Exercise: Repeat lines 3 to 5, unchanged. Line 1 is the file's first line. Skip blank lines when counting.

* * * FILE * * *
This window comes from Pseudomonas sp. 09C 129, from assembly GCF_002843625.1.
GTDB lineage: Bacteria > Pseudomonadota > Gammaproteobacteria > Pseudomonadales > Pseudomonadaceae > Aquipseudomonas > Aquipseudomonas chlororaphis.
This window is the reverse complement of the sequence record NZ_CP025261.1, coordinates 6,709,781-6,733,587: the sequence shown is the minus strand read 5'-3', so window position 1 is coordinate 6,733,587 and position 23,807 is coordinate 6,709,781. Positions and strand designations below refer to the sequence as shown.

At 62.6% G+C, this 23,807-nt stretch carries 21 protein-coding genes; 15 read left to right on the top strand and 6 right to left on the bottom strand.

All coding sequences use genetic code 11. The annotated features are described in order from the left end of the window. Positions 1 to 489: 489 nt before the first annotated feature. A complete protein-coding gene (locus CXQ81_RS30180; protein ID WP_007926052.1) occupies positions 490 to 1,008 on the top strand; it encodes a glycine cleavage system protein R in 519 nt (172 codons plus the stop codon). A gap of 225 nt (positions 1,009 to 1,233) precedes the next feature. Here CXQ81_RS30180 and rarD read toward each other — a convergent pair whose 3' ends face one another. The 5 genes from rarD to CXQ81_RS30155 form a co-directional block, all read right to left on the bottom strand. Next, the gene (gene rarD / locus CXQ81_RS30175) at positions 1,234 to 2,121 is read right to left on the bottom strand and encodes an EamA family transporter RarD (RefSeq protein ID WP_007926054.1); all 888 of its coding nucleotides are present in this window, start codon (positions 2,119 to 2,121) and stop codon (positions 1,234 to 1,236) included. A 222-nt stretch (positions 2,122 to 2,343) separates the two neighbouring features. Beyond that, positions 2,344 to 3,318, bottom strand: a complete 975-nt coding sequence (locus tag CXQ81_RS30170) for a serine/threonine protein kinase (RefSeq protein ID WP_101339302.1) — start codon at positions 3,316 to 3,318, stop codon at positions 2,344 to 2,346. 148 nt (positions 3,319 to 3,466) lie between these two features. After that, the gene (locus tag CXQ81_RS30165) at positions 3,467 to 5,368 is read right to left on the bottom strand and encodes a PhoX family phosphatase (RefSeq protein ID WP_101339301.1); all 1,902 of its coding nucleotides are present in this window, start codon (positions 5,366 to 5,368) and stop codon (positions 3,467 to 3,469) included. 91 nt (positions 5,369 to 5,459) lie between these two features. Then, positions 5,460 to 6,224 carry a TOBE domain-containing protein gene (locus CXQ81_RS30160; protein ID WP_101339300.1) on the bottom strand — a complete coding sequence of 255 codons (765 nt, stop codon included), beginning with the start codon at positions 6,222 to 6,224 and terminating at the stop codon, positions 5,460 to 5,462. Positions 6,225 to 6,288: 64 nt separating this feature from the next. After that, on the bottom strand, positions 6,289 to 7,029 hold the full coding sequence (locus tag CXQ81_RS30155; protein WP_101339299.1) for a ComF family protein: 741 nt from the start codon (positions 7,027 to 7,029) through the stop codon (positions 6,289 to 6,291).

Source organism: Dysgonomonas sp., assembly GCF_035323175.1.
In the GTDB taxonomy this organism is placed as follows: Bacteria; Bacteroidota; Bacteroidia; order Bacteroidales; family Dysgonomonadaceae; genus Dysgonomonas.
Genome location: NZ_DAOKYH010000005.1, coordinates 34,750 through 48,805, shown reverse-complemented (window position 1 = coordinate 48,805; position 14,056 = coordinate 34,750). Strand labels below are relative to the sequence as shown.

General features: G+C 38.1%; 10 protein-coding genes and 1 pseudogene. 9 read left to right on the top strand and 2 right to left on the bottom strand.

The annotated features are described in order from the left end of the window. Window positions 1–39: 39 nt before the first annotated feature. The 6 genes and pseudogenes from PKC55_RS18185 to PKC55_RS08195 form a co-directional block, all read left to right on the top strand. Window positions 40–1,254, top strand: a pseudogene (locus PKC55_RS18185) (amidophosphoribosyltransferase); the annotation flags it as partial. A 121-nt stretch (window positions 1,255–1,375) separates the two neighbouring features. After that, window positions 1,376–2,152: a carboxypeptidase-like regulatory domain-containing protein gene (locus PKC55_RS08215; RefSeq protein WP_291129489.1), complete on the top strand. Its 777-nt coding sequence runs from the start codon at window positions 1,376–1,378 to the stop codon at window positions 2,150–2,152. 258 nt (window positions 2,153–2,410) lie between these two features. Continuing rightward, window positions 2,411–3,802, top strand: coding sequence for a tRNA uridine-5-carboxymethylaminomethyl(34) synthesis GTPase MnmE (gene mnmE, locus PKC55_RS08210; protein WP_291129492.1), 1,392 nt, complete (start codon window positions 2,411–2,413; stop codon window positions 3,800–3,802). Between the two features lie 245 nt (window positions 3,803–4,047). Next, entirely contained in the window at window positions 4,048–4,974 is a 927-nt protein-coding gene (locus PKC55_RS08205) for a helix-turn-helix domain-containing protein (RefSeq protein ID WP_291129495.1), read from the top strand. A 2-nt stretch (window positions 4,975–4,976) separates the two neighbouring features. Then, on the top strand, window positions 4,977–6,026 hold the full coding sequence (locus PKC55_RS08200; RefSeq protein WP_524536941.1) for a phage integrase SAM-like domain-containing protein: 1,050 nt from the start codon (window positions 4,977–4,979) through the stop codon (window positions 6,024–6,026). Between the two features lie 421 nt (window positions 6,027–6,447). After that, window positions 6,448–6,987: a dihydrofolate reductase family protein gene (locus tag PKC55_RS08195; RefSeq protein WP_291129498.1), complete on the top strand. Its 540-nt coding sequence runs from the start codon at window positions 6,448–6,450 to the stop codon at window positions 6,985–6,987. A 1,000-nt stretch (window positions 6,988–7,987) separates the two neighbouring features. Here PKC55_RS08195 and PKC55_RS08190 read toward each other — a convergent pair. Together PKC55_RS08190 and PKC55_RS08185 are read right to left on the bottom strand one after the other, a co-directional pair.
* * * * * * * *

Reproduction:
This window is the reverse complement of the sequence record NZ_CP025261.1, coordinates 6,709,781-6,733,587: the sequence shown is the minus strand read 5'-3', so window position 1 is coordinate 6,733,587 and position 23,807 is coordinate 6,709,781. Positions and strand designations below refer to the sequence as shown.

At 62.6% G+C, this 23,807-nt stretch carries 21 protein-coding genes; 15 read left to right on the top strand and 6 right to left on the bottom strand.

All coding sequences use genetic code 11. The annotated features are described in order from the left end of the window. Positions 1 to 489: 489 nt before the first annotated feature. A complete protein-coding gene (locus CXQ81_RS30180; protein ID WP_007926052.1) occupies positions 490 to 1,008 on the top strand; it encodes a glycine cleavage system protein R in 519 nt (172 codons plus the stop codon). A gap of 225 nt (positions 1,009 to 1,233) precedes the next feature. Here CXQ81_RS30180 and rarD read toward each other — a convergent pair whose 3' ends face one another. The 5 genes from rarD to CXQ81_RS30155 form a co-directional block, all read right to left on the bottom strand. Next, the gene (gene rarD / locus CXQ81_RS30175) at positions 1,234 to 2,121 is read right to left on the bottom strand and encodes an EamA family transporter RarD (RefSeq protein ID WP_007926054.1); all 888 of its coding nucleotides are present in this window, start codon (positions 2,119 to 2,121) and stop codon (positions 1,234 to 1,236) included. A 222-nt stretch (positions 2,122 to 2,343) separates the two neighbouring features. Beyond that, positions 2,344 to 3,318, bottom strand: a complete 975-nt coding sequence (locus tag CXQ81_RS30170) for a serine/threonine protein kinase (RefSeq protein ID WP_101339302.1) — start codon at positions 3,316 to 3,318, stop codon at positions 2,344 to 2,346. 148 nt (positions 3,319 to 3,466) lie between these two features. After that, the gene (locus tag CXQ81_RS30165) at positions 3,467 to 5,368 is read right to left on the bottom strand and encodes a PhoX family phosphatase (RefSeq protein ID WP_101339301.1); all 1,902 of its coding nucleotides are present in this window, start codon (positions 5,366 to 5,368) and stop codon (positions 3,467 to 3,469) included. 91 nt (positions 5,369 to 5,459) lie between these two features. Then, positions 5,460 to 6,224 carry a TOBE domain-containing protein gene (locus CXQ81_RS30160; protein ID WP_101339300.1) on the bottom strand — a complete coding sequence of 255 codons (765 nt, stop codon included), beginning with the start codon at positions 6,222 to 6,224 and terminating at the stop codon, positions 5,460 to 5,462. Positions 6,225 to 6,288: 64 nt separating this feature from the next. After that, on the bottom strand, positions 6,289 to 7,029 hold the full coding sequence (locus tag CXQ81_RS30155; protein WP_101339299.1) for a ComF family protein: 741 nt from the start codon (positions 7,027 to 7,029) through the stop codon (positions 6,289 to 6,291).